*Want one piece of business strategy delivered daily to your inbox?* Subscribe here: As an accountant, chances are good you don't like selling: you don't want to be dirty, pushy, smarmy or gross. Nor do you want to have to convince buyers that...
*Want one piece of business strategy delivered daily to your inbox?*
Subscribe here: https://www.geraldinecarter.com/subscribe
As an accountant, chances are good you don't like selling: you don't want to be dirty, pushy, smarmy or gross. Nor do you want to have to convince buyers that accounting is good for them (they should know)!
If you’re stuck believing “sales is dirty,” you will hinder revenue coming in the door.
When you believe that what you offer solves problems for people, and you work in service of your buyer, selling becomes a conversation where you seek an understanding of the problem and the solution, and explore ways to work together that are mutually beneficial.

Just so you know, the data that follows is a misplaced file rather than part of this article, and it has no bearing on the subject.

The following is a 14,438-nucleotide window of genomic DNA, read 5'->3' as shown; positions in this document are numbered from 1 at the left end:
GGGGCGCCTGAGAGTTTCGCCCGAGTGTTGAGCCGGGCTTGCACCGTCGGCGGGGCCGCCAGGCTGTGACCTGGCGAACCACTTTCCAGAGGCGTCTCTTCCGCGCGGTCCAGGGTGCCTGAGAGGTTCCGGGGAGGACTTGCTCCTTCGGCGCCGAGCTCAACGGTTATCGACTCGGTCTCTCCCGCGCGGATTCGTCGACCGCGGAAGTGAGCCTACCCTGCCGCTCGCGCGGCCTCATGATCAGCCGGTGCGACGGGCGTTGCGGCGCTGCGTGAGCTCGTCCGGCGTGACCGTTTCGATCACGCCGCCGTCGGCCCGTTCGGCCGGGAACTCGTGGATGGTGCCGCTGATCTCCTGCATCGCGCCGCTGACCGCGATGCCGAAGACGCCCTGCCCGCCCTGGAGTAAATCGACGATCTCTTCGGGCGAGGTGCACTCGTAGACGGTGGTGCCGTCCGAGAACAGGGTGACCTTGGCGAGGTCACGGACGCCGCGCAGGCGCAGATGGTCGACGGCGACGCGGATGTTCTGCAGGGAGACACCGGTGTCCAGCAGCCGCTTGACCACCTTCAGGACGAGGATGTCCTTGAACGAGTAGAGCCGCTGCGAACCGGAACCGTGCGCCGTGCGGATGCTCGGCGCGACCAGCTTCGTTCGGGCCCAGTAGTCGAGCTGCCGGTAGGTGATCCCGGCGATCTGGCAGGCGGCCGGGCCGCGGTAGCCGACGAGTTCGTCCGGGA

When you understand the six elements to be looking and listening for, selling gets so much easier. It also helps you see how your buyers view what you offer, which simplifies what you need to communicate when promoting your tax practice, and having discovery conversations.
These six elements help you understand your prospect more deeply, which makes for conversations that get to the heart of the matter more quickly, quickening the sales cycle and improving your conversion rates.
These elements are: symptom, pain, solution, process, result, and value.
— “Your clients are coming to you because they believe that you may be able to help them get from where they are now to where they want to be.”
— “When you talk to your buyer, in their buyer's English, that's how they know that you're listening and that you actually understand them.”
— “When your buyers know that you understand them, and you have a process for helping them, it deepens trust which accelerates their journey of working with you.”
— “The more you can create a repeatable process, the easier it will be to systematize, the less work it will be for you. The more you systematize, the more time you get back, through delegation or otherwise.”